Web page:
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Outlaw Country Music Singers, Marijuana & Helicopters

Net full of marijuana being hauled away by helicopter. Tony Webber photo.I have often said that there is nothing better than a great Country & Western song, and there is nothing worse than a bad Country & Western song.  Whether you are a big fan of county music or not, Jamey Johnson's first single off of his THAT LONESOME SONG album, "In Color" is powerful and pure enough to send chills up ones spine. 

With his biker beard and the occasional mention of marijuana in a song or two, he can certainly give the impression of a hell raising outlaw musician.  But then anyone who can write and perform a song such as "In Color", a tribute to Grandfathers, War Vets, and even Marriage, can't be all bad.  In fact on GAC's Jamey Johnson bio page the performer is described as having the "looks of a hellraiser but the heart of a poet."  It is true that Jamey Johnson's first performances were in small country churches along side his father.  And while he may have had a deep woods upbringing, he is a formally trained musician.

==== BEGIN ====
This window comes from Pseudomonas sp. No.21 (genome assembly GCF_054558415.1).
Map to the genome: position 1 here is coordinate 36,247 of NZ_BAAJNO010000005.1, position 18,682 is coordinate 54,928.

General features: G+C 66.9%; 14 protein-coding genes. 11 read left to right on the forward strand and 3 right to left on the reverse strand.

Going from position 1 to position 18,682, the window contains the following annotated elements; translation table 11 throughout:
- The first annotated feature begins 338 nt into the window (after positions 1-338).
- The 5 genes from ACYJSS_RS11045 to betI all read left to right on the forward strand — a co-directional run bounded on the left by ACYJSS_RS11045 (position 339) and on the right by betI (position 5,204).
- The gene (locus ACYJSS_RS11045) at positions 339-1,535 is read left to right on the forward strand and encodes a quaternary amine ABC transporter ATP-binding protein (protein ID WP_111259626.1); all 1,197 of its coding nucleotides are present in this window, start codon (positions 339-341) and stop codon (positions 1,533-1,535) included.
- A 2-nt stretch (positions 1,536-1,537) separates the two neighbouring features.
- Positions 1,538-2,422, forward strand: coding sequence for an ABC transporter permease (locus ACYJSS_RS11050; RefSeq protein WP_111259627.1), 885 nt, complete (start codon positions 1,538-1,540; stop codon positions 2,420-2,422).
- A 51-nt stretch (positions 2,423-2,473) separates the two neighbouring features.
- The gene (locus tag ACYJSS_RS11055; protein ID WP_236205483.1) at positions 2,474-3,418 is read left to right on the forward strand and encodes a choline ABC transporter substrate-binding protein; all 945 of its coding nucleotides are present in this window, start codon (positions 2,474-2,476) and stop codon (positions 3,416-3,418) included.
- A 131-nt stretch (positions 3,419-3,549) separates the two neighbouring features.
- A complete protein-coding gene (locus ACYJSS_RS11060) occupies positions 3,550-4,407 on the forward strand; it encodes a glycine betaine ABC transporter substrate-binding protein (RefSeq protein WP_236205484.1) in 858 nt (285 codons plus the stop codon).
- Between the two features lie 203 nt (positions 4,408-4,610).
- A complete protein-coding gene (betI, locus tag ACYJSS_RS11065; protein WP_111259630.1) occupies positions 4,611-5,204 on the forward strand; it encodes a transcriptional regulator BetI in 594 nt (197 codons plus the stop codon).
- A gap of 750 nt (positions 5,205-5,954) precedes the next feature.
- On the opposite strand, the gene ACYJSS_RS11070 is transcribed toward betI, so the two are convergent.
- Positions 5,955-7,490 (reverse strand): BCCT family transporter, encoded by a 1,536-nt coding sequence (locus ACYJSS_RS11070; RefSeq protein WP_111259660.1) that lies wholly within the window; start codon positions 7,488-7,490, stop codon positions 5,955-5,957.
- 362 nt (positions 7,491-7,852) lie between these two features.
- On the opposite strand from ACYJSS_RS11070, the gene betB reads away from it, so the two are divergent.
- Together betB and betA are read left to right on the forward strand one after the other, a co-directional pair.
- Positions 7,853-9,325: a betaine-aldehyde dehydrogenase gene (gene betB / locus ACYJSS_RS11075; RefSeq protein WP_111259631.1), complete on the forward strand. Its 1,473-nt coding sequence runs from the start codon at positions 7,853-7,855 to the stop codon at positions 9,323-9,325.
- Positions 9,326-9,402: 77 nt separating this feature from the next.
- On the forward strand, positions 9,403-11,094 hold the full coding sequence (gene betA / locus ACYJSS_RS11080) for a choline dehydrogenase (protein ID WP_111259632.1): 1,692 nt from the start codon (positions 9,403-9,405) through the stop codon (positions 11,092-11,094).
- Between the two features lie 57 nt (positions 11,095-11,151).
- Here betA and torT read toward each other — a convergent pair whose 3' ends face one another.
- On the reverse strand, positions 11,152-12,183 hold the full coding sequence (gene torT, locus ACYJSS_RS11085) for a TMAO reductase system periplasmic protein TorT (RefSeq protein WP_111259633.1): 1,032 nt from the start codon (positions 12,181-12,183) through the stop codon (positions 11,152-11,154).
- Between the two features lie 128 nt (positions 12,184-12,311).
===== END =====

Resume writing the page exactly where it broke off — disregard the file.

If you are still not sure who Jamey Johnson is, then perhaps you might recognize the CMA and ACM 2007 Song of The Year that he co-wrote, "Give it Away" recorded by George Straight.  But that is not the first or the last song Jamey has written or co-written for country musicians.  You can add Trace Adkins' "Ladies Love Country Boys" to that list. 

So San Diego's Viejas Casino Dreamcatcher Lounge seemed like the perfect close up venue to see Jamey Johnson perfom "In Color".  Sure there were plenty of biker beards on display in the audience, but in all honesty I had been in worse crowds at the grocery store.  Even when the first lyric about smoking pot in the church parking lot flows from the stage, the context is about how "the high cost of living is nothing like the cost of living high."  Not particularly glorifying the use of marijuana.  Oh, and seeing Jamey Johnson perfom In Color-live, lived up to all of it's expectations. 

Finally, when Jamey began singing a song about growing weed out behind the house, cheers of approval rose from the audience.  What did I do?  I just smiled, because the following morning I would be earning time and a half while "slinging dope" in our local mountains: Doing my part to help those suffering from the Cost of Living High! 

 

Deputy D. Weldon flying by vertical reference while performing marijuana long line operations. Photo by T. Webber.